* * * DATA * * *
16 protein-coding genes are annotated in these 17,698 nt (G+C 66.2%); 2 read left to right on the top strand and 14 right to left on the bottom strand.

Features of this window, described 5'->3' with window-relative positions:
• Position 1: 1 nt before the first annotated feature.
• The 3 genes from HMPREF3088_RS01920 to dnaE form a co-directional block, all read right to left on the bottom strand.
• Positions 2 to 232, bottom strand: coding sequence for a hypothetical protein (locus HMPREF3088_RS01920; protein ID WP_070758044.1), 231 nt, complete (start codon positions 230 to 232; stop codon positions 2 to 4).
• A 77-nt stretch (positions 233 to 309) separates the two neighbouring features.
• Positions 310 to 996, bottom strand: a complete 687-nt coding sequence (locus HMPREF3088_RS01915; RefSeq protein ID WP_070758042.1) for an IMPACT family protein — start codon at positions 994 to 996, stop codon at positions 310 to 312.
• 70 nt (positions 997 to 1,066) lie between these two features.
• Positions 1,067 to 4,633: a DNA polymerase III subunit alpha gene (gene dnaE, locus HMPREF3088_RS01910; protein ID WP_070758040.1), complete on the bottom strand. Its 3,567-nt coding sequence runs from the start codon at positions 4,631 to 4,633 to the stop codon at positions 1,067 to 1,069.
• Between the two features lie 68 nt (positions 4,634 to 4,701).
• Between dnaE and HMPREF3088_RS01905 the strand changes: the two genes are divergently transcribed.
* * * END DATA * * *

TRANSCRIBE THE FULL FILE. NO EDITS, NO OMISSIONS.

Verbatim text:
16 protein-coding genes are annotated in these 17,698 nt (G+C 66.2%); 2 read left to right on the top strand and 14 right to left on the bottom strand.

Features of this window, described 5'->3' with window-relative positions:
• Position 1: 1 nt before the first annotated feature.
• The 3 genes from HMPREF3088_RS01920 to dnaE form a co-directional block, all read right to left on the bottom strand.
• Positions 2 to 232, bottom strand: coding sequence for a hypothetical protein (locus HMPREF3088_RS01920; protein ID WP_070758044.1), 231 nt, complete (start codon positions 230 to 232; stop codon positions 2 to 4).
• A 77-nt stretch (positions 233 to 309) separates the two neighbouring features.
• Positions 310 to 996, bottom strand: a complete 687-nt coding sequence (locus HMPREF3088_RS01915; RefSeq protein ID WP_070758042.1) for an IMPACT family protein — start codon at positions 994 to 996, stop codon at positions 310 to 312.
• 70 nt (positions 997 to 1,066) lie between these two features.
• Positions 1,067 to 4,633: a DNA polymerase III subunit alpha gene (gene dnaE, locus HMPREF3088_RS01910; protein ID WP_070758040.1), complete on the bottom strand. Its 3,567-nt coding sequence runs from the start codon at positions 4,631 to 4,633 to the stop codon at positions 1,067 to 1,069.
• Between the two features lie 68 nt (positions 4,634 to 4,701).
• Between dnaE and HMPREF3088_RS01905 the strand changes: the two genes are divergently transcribed.